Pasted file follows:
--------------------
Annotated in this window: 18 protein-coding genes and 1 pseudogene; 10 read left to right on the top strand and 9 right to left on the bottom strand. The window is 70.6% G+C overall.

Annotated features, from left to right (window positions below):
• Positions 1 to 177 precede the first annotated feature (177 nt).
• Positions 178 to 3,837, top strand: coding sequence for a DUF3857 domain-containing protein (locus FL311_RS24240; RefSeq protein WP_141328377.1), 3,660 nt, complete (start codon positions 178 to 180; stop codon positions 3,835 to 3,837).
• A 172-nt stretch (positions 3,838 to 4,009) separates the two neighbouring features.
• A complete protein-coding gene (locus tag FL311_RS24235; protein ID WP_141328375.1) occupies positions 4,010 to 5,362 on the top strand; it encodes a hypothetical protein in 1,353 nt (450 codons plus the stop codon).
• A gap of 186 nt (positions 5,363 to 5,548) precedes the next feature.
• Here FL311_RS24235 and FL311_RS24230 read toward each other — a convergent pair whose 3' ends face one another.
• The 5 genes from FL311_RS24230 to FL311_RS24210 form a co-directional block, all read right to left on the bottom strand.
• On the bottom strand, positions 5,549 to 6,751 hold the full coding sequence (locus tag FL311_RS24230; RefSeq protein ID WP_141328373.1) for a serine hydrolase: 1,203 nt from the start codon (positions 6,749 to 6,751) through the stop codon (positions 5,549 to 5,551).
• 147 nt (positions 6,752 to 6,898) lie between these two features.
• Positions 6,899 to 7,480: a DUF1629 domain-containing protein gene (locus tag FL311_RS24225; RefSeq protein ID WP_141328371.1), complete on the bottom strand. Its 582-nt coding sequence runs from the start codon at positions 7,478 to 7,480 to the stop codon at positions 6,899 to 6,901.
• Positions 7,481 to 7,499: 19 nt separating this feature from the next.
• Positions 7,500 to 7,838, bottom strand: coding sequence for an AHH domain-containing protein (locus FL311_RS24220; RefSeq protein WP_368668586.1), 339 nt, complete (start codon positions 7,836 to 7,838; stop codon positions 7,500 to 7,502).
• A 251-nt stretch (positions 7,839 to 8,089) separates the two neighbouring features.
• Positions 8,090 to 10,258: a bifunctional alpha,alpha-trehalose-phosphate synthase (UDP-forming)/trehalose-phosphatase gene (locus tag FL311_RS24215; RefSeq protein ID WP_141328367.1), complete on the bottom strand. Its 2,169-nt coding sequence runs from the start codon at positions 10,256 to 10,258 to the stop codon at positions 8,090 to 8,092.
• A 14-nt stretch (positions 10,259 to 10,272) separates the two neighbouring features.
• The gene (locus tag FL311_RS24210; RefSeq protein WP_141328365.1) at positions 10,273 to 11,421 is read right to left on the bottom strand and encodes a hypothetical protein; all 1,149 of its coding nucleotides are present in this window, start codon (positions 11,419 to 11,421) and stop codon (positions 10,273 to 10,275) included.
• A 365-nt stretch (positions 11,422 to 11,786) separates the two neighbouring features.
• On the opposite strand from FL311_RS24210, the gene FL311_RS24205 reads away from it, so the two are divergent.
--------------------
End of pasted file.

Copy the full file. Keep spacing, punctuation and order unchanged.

Annotated in this window: 18 protein-coding genes and 1 pseudogene; 10 read left to right on the top strand and 9 right to left on the bottom strand. The window is 70.6% G+C overall.

Annotated features, from left to right (window positions below):
• Positions 1 to 177 precede the first annotated feature (177 nt).
• Positions 178 to 3,837, top strand: coding sequence for a DUF3857 domain-containing protein (locus FL311_RS24240; RefSeq protein WP_141328377.1), 3,660 nt, complete (start codon positions 178 to 180; stop codon positions 3,835 to 3,837).
• A 172-nt stretch (positions 3,838 to 4,009) separates the two neighbouring features.
• A complete protein-coding gene (locus tag FL311_RS24235; protein ID WP_141328375.1) occupies positions 4,010 to 5,362 on the top strand; it encodes a hypothetical protein in 1,353 nt (450 codons plus the stop codon).
• A gap of 186 nt (positions 5,363 to 5,548) precedes the next feature.
• Here FL311_RS24235 and FL311_RS24230 read toward each other — a convergent pair whose 3' ends face one another.
• The 5 genes from FL311_RS24230 to FL311_RS24210 form a co-directional block, all read right to left on the bottom strand.
• On the bottom strand, positions 5,549 to 6,751 hold the full coding sequence (locus tag FL311_RS24230; RefSeq protein ID WP_141328373.1) for a serine hydrolase: 1,203 nt from the start codon (positions 6,749 to 6,751) through the stop codon (positions 5,549 to 5,551).
• 147 nt (positions 6,752 to 6,898) lie between these two features.
• Positions 6,899 to 7,480: a DUF1629 domain-containing protein gene (locus tag FL311_RS24225; RefSeq protein ID WP_141328371.1), complete on the bottom strand. Its 582-nt coding sequence runs from the start codon at positions 7,478 to 7,480 to the stop codon at positions 6,899 to 6,901.
• Positions 7,481 to 7,499: 19 nt separating this feature from the next.
• Positions 7,500 to 7,838, bottom strand: coding sequence for an AHH domain-containing protein (locus FL311_RS24220; RefSeq protein WP_368668586.1), 339 nt, complete (start codon positions 7,836 to 7,838; stop codon positions 7,500 to 7,502).
• A 251-nt stretch (positions 7,839 to 8,089) separates the two neighbouring features.
• Positions 8,090 to 10,258: a bifunctional alpha,alpha-trehalose-phosphate synthase (UDP-forming)/trehalose-phosphatase gene (locus tag FL311_RS24215; RefSeq protein ID WP_141328367.1), complete on the bottom strand. Its 2,169-nt coding sequence runs from the start codon at positions 10,256 to 10,258 to the stop codon at positions 8,090 to 8,092.
• A 14-nt stretch (positions 10,259 to 10,272) separates the two neighbouring features.
• The gene (locus tag FL311_RS24210; RefSeq protein WP_141328365.1) at positions 10,273 to 11,421 is read right to left on the bottom strand and encodes a hypothetical protein; all 1,149 of its coding nucleotides are present in this window, start codon (positions 11,419 to 11,421) and stop codon (positions 10,273 to 10,275) included.
• A 365-nt stretch (positions 11,422 to 11,786) separates the two neighbouring features.
• On the opposite strand from FL311_RS24210, the gene FL311_RS24205 reads away from it, so the two are divergent.